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Polarization of Electromagnetic Waves
The electric component of an electromagnetic plane wave can oscillate in any direction normal to the
direction of wave propagation (which is parallel to the
vector). Suppose that the wave is propagating in the
direction. It follows that the electric field
can oscillate in any direction that lies in the

plane. The actual direction of oscillation determines the polarization
of the wave. For instance, a vacuum electromagnetic wave of angular frequency
that is polarized in the
direction has the associated electric field

(813) 
where
. Likewise, a wave polarized in the
direction has the electric field

(814) 
These two waves are termed linearly polarized, because the electric field vector oscillates in a straightline.
However, other types of polarization are possible. For instance, if we combine two linearly polarized waves of equal amplitude, one polarized in the
direction,
and one in the
direction, that oscillate
radians out of phase, then we obtain a circularly polarized wave:

(815) 
This nomenclature arises from the fact that the tip of the electric field vector traces out a circle in the plane normal to the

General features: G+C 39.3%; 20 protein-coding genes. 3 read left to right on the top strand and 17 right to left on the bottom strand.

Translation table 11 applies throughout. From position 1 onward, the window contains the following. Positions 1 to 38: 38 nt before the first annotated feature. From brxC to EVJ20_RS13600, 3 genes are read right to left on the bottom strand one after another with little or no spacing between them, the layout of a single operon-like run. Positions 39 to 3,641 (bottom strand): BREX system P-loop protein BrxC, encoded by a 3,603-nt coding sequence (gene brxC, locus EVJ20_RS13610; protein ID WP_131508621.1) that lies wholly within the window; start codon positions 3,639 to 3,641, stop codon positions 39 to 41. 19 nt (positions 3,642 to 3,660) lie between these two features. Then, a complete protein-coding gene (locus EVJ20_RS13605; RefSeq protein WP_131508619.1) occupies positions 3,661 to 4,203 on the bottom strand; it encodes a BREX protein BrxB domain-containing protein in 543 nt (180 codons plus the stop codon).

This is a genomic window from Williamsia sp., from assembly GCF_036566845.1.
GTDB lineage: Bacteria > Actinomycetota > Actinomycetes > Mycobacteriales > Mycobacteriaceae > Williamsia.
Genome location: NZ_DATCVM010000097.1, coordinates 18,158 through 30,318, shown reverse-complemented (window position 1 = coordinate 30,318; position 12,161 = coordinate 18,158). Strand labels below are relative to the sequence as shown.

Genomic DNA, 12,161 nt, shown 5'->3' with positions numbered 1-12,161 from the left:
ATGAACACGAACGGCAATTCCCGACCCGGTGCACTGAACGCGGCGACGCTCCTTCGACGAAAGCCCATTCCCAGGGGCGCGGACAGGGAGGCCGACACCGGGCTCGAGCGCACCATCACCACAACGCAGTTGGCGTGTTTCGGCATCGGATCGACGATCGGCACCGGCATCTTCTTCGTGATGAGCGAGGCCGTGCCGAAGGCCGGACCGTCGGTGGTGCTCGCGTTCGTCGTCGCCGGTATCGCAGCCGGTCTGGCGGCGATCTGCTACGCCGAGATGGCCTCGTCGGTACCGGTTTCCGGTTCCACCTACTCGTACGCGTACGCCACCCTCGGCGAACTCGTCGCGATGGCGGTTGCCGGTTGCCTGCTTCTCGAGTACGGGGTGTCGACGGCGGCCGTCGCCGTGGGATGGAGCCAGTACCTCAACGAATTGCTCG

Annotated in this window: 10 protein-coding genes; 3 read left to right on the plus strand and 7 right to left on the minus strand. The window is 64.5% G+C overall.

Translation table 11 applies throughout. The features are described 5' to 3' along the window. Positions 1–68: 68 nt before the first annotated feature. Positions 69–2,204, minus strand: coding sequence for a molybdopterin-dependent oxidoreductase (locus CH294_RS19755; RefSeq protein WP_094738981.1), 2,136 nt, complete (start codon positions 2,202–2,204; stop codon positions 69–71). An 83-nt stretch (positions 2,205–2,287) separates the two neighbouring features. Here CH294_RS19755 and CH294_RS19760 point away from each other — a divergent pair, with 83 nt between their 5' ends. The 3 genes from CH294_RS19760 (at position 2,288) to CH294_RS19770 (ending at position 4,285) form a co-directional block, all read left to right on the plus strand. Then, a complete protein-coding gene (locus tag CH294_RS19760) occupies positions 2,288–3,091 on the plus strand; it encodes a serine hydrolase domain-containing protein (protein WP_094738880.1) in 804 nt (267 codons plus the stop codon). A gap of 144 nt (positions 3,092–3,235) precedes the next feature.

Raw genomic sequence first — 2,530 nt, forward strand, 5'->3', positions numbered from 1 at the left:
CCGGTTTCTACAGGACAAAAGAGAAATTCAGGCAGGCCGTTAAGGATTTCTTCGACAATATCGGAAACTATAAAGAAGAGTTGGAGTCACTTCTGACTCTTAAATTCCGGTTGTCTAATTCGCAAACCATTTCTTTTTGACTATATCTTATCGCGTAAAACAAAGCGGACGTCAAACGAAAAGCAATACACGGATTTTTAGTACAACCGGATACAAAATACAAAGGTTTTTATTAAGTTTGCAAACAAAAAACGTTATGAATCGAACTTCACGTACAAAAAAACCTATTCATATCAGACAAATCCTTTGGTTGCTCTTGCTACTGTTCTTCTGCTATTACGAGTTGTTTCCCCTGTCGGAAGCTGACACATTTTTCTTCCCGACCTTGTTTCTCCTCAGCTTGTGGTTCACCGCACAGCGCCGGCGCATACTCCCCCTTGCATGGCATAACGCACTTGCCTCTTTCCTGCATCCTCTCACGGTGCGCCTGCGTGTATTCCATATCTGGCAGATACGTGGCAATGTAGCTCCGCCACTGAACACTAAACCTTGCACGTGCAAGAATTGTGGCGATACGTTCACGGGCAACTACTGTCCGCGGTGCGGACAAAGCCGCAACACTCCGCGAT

direction of wave propagation.
To be more exact, the previous wave is a righthand circularly polarized wave, because if the thumb of the right hand points in the direction of
wave propagation then the electric field vector rotates in the same sense as the fingers of this hand. Conversely, a lefthand
circularly polarized wave takes the form

(816) 
Finally, if the
 and
components of the electric field in the previous two expressions have different (nonzero) amplitudes then
we obtain righthand and lefthand elliptically polarized waves, respectively.
This nomenclature arises from the fact that the tip of the electric field vector traces out an ellipse in the plane normal to the
direction of wave propagation.
Next: Faraday Rotation
Up: Wave Propagation in Uniform
Previous: High Frequency Limit
Richard Fitzpatrick
20140627